Earlier this spring, our Guide unit found ourselves with extra time at the end of our meeting, so girls were allowed to do extra badge presentations for the group. Enter S.T., a girl who has been in Guiding from the age of 6. When she was a new Guide, S.T. had seemed to be in a perpetual state of panic; she now helps with younger girls and can problem-solve effectively. She teaches younger girls how to do crafts and play games. She has come into her own, and this became clear to me on this particular night.
For her “Discover Your Community” module, S.T. was presenting a “Declaration of Rights for Girls.” It was the end of the meeting, so parents were beginning to mill around the stairwell entering our gym; the other girls were becoming restless. S.T. began to read her Rights:
- Every girl should be able to go to school.
- Every girl should be able to get the job they want.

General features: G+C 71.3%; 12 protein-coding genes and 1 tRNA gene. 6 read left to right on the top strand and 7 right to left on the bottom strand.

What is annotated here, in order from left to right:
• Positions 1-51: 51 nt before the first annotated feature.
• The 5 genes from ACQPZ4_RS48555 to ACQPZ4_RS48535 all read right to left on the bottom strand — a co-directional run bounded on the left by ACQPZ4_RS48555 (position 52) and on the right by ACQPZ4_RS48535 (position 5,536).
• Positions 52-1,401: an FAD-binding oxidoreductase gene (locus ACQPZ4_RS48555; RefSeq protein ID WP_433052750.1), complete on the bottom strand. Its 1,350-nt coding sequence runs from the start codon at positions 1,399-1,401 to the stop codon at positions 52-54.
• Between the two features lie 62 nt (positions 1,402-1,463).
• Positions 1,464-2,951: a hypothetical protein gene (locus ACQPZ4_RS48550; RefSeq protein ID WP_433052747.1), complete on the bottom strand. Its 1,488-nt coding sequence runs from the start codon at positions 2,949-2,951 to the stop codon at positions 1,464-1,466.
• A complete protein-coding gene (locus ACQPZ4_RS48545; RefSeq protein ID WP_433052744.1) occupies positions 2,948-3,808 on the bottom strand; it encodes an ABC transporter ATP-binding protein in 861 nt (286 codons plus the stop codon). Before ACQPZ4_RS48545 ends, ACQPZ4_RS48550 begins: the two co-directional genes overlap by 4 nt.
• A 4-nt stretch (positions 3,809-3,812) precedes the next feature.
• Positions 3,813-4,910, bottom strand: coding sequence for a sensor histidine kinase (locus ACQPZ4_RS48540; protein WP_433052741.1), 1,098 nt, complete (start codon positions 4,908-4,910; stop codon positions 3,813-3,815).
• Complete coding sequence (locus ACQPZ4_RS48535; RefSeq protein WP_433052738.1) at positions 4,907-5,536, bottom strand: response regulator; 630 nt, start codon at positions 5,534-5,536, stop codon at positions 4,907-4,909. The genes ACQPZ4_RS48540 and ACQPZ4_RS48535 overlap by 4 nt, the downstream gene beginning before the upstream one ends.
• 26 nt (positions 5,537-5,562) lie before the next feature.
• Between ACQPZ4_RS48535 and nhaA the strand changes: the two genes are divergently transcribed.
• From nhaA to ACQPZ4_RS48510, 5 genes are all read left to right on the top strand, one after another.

- Every girl should not be treated as a toy for men to fool around with.
With that, the room fell pin-drop quiet. The parents, mostly moms, shifted their full attention to S.T., who hadn’t noticed the change in atmosphere. Her mom, also in the crowd, sat gaping at the powerful statements coming from her daughter. S.T. continued:
- Every girl should know that she is strong and capable.
- Every girl should know that she is beautiful no matter what anyone says.
- Every girl should not be scared to walk anywhere in fear of bullies.
- Every girl should remember that she is not going to be judged by her clothing and even if she is, she should not care.
As she looked up from her paper, the room erupted. Not just applause from the girls (who always show their support for a girl doing a badge) but also from the parents. They were on their feet calling out, giving S.T. a standing ovation. Two short years ago, this girl wouldn’t have dreamed of standing in front of the group and reading her own thoughts and words. Never, in my years as a Guider had I ever witnessed such a powerful event. And it was at that moment, I thought to myself – now this is why I am a Guider.
Time and time again, people ask me “why is Guiding still girls only” and the answer is simply this: girls need an environment with women role models where they can feel safe sharing themselves, just as they are. This story, and girls like S.T., are living proof of this. And it’s a powerful thing.
By guest blogger Angela Crane, a Guider with the 34th Vancouver Guides.